My crush on death — a poem


I was busting to share my great idea:
I had a crush on death.
“I can hardly wait to die!”
Celia was horrified, so I explained.
I could see it all. I would die young
a hero mauled by lions and after that
I would explore the jungle of death!
It was a great idea, don’t you agree?

Meantime some actual deaths were history
but most were in detective books.
Murder was a puzzle, amusing until the day
they sat me down for a chat so weird
that the air got squashed and I had to faint or cry
but I didn’t know which so I shook
and the blood sank into my feet.
I was fourteen when I found out
that a real life murder isn’t entertaining
and it isn’t a puzzle because everyone knows
who done it
and murderers can be girls
fresh out of your own classroom
girls you tried to be nice to
but in your heart you do not like
they’re not your sort of person.

That’s when you learn that murder hurts
everyone, even the public who go feral
with theories and fear
even the murderers who had been
so vain about their work
and you learn that every teenage girl
must be prised away, sliced away
from her best friend
in case they kill their mothers too.

That’s when I learned to feel guilty
for not seeing what was under my nose
for only writing twice to Juliet in jail
guilty for not saving her, guilty for retreating
when our mothers tried to make us friends
guilty for not liking her model horses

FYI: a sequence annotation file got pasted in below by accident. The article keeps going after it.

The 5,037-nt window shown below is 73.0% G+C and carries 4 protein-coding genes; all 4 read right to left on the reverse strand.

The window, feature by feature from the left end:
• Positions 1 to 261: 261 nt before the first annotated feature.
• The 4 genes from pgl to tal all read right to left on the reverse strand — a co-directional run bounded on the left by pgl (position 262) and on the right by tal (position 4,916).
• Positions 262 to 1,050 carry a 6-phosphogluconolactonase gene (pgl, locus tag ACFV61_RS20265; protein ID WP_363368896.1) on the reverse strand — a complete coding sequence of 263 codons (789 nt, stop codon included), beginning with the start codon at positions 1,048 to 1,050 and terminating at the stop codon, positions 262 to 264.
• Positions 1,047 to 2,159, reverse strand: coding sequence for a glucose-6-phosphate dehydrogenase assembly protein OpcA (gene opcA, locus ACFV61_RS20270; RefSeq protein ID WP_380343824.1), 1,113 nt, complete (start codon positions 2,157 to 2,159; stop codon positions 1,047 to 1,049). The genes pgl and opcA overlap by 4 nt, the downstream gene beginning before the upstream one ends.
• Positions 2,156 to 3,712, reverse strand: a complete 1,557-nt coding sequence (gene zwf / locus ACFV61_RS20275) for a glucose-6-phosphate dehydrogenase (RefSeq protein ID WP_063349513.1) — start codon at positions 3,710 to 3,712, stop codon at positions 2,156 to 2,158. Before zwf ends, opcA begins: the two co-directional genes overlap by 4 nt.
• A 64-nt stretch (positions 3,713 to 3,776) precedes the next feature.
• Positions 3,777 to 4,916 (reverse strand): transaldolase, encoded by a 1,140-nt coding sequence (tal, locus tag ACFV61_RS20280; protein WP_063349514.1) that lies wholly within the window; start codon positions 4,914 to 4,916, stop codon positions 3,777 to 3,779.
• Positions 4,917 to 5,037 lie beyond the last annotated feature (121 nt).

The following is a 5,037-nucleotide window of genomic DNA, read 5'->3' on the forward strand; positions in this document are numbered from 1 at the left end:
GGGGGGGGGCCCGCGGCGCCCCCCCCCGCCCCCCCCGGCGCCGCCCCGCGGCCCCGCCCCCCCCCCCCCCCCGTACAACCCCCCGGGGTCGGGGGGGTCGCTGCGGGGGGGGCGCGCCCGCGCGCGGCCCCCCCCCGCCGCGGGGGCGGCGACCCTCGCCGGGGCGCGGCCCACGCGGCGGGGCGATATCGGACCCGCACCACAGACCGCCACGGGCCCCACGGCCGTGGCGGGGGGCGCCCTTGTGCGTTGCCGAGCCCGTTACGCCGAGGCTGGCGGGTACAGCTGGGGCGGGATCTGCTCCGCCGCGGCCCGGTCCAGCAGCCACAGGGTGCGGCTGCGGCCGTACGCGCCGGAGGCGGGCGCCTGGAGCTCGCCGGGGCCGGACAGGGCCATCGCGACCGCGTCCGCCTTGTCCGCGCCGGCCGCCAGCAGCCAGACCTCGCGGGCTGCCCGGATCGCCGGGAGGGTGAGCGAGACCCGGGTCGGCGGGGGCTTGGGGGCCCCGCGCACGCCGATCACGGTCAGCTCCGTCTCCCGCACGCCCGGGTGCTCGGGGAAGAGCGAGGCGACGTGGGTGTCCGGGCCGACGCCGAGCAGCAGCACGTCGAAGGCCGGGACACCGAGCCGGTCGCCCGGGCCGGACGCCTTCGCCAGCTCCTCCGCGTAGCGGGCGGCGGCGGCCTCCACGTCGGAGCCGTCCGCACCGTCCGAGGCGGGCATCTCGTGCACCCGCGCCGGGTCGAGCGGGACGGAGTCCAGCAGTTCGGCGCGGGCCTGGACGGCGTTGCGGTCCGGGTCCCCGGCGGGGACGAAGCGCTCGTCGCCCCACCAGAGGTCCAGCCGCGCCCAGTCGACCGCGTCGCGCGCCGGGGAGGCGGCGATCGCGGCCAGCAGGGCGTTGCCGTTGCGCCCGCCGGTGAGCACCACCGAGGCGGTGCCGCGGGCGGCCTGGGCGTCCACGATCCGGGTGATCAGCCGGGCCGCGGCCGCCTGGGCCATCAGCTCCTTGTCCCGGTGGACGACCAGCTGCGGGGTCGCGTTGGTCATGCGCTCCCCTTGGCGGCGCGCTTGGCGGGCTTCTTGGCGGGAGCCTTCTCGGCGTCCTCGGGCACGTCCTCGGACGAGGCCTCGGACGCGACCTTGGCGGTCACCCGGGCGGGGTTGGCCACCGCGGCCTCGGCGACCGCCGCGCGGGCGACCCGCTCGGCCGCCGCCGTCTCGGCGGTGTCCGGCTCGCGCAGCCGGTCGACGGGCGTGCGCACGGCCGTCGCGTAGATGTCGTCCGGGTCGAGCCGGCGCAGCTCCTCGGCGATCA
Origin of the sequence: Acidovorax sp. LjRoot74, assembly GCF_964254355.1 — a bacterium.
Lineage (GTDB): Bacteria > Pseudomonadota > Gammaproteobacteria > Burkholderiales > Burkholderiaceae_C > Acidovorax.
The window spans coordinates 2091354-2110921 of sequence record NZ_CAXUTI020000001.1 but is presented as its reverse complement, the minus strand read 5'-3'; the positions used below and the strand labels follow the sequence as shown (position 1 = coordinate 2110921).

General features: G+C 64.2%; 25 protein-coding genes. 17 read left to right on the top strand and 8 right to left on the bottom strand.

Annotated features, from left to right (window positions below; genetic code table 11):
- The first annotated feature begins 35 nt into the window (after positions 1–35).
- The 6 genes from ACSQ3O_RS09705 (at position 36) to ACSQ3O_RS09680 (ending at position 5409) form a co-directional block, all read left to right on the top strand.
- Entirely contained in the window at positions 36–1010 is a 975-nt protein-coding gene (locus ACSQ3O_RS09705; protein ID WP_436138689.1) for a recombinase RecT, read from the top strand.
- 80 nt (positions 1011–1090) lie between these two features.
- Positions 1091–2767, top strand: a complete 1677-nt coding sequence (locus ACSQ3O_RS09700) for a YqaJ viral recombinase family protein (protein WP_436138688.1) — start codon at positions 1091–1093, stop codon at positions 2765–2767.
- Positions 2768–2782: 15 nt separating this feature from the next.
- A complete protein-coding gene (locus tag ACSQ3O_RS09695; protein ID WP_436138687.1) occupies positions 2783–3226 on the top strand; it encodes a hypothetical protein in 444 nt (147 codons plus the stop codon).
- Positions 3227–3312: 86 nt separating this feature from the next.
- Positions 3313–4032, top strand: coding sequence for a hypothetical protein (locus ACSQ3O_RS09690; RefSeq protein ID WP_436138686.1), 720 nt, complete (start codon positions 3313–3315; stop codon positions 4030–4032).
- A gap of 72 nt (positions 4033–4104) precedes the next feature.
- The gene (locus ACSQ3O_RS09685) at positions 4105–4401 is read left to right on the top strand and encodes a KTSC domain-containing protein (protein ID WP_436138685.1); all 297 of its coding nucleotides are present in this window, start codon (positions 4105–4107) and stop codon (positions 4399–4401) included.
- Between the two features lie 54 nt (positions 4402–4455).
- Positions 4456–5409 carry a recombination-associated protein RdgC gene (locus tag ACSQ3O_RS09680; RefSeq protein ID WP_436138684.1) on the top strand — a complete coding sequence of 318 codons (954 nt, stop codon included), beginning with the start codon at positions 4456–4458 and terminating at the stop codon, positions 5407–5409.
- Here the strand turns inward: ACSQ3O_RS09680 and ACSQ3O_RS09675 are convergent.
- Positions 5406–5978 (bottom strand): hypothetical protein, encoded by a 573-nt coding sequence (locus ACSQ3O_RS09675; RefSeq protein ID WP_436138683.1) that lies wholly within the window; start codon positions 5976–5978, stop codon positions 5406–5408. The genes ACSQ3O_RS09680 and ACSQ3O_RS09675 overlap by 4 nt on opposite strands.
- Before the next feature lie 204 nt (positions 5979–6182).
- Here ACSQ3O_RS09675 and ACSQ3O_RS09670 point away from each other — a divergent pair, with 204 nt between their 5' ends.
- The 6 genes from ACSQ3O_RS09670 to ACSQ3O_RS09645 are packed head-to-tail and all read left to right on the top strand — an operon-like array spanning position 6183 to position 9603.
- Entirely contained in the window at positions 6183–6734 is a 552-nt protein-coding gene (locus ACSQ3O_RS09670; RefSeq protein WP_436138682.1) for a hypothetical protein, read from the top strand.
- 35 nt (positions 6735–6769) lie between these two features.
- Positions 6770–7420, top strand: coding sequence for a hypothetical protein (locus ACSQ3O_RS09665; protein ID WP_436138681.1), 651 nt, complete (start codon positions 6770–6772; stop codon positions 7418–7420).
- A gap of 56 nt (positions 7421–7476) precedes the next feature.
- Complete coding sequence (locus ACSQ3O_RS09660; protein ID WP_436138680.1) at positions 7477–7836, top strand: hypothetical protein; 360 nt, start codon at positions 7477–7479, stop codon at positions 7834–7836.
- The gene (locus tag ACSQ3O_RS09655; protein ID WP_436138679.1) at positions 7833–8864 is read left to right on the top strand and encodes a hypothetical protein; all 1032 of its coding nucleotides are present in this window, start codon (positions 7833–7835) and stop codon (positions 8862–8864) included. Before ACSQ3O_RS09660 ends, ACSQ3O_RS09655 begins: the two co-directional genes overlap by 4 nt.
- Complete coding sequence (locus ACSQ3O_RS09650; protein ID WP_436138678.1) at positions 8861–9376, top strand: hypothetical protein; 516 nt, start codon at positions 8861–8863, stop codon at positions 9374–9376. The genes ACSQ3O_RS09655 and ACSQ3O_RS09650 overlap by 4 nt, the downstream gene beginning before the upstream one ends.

guilty that our IQs were not a bond
guilty for not feeling as guilty as I should
because it was all my fault.

The Principal decreed that nobody
should talk about the murder.
I learned that life is not a book
and that was how I lost my crush on death.
Someone set me free from guilt at fifty:
only then was I allowed to talk and talk
and talk and talk and cry.

MP3 recording of this poem

Poem by Rachel McAlpine, CC BY 2.0, image from Christchurch Public Library.

Alternative M4a recording

26 thoughts on “My crush on death — a poem

  1. Elizabeth says:

    What a devastating discovery. I am amazed that you were forbidden to talk about it. Not very helpful.

    1. That was in 1954. Things have changed!

      1. Elizabeth says:

        I would say so. Now there is no filter instead of a blanket filter. What ever happened to the middle?

  2. Today I am amazed to remember that I too thought of death as a teenager. Romantic novels such as Wuthering Heights made the death of a young person heartbreaking and simple. No thoughts of sadness brought to others. Just the kind and good thoughts they would have for me. I got over that quite early at the death of a young playmate. It wasn’t romantic or simple. This is a very touching post.

    1. Our experiences seem to mirror each other’s. It’s not surprising that our views changed!

  3. In the early fifties my young friend and I would play cowboys and Indians at some point we would get into a shoot out and before it was over most if not all were dead for that day anyway. I don’t remember my grandkids doing that but maybe I just missed that part of their lives.
    My mother would tell us to play nice and don’t get hurt but we did not always listen as kids do.
    Here in the states in the fifties we didn’t talk about murder and death when it was around us, but like all places it happens.
    You made me remember some of those days. Thanks

    1. How interesting. For decades now I have been aware that if I experienced a certain thing, so did many others.

  4. Robyn Haynes says: